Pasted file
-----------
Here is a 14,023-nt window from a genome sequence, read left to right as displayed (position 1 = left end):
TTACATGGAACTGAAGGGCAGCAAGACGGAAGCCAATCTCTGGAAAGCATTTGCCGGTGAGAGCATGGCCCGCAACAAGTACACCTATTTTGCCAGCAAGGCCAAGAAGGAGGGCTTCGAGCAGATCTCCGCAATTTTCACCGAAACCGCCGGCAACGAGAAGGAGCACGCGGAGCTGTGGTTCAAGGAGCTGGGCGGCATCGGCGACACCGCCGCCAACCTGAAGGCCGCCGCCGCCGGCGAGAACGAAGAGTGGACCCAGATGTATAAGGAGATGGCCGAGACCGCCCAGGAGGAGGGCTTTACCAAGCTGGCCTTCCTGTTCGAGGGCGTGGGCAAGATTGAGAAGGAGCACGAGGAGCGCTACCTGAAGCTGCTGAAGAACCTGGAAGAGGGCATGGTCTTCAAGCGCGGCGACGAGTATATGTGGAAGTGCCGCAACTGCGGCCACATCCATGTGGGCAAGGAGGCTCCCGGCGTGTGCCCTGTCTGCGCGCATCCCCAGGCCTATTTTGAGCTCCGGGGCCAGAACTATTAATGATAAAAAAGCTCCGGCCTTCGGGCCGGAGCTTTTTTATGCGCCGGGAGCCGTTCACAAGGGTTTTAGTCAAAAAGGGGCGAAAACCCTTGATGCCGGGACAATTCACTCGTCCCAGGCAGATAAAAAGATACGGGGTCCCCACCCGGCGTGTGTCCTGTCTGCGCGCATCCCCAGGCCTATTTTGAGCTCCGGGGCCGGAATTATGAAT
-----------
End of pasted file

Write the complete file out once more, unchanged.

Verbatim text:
Here is a 14,023-nt window from a genome sequence, read left to right as displayed (position 1 = left end):
TTACATGGAACTGAAGGGCAGCAAGACGGAAGCCAATCTCTGGAAAGCATTTGCCGGTGAGAGCATGGCCCGCAACAAGTACACCTATTTTGCCAGCAAGGCCAAGAAGGAGGGCTTCGAGCAGATCTCCGCAATTTTCACCGAAACCGCCGGCAACGAGAAGGAGCACGCGGAGCTGTGGTTCAAGGAGCTGGGCGGCATCGGCGACACCGCCGCCAACCTGAAGGCCGCCGCCGCCGGCGAGAACGAAGAGTGGACCCAGATGTATAAGGAGATGGCCGAGACCGCCCAGGAGGAGGGCTTTACCAAGCTGGCCTTCCTGTTCGAGGGCGTGGGCAAGATTGAGAAGGAGCACGAGGAGCGCTACCTGAAGCTGCTGAAGAACCTGGAAGAGGGCATGGTCTTCAAGCGCGGCGACGAGTATATGTGGAAGTGCCGCAACTGCGGCCACATCCATGTGGGCAAGGAGGCTCCCGGCGTGTGCCCTGTCTGCGCGCATCCCCAGGCCTATTTTGAGCTCCGGGGCCAGAACTATTAATGATAAAAAAGCTCCGGCCTTCGGGCCGGAGCTTTTTTATGCGCCGGGAGCCGTTCACAAGGGTTTTAGTCAAAAAGGGGCGAAAACCCTTGATGCCGGGACAATTCACTCGTCCCAGGCAGATAAAAAGATACGGGGTCCCCACCCGGCGTGTGTCCTGTCTGCGCGCATCCCCAGGCCTATTTTGAGCTCCGGGGCCGGAATTATGAAT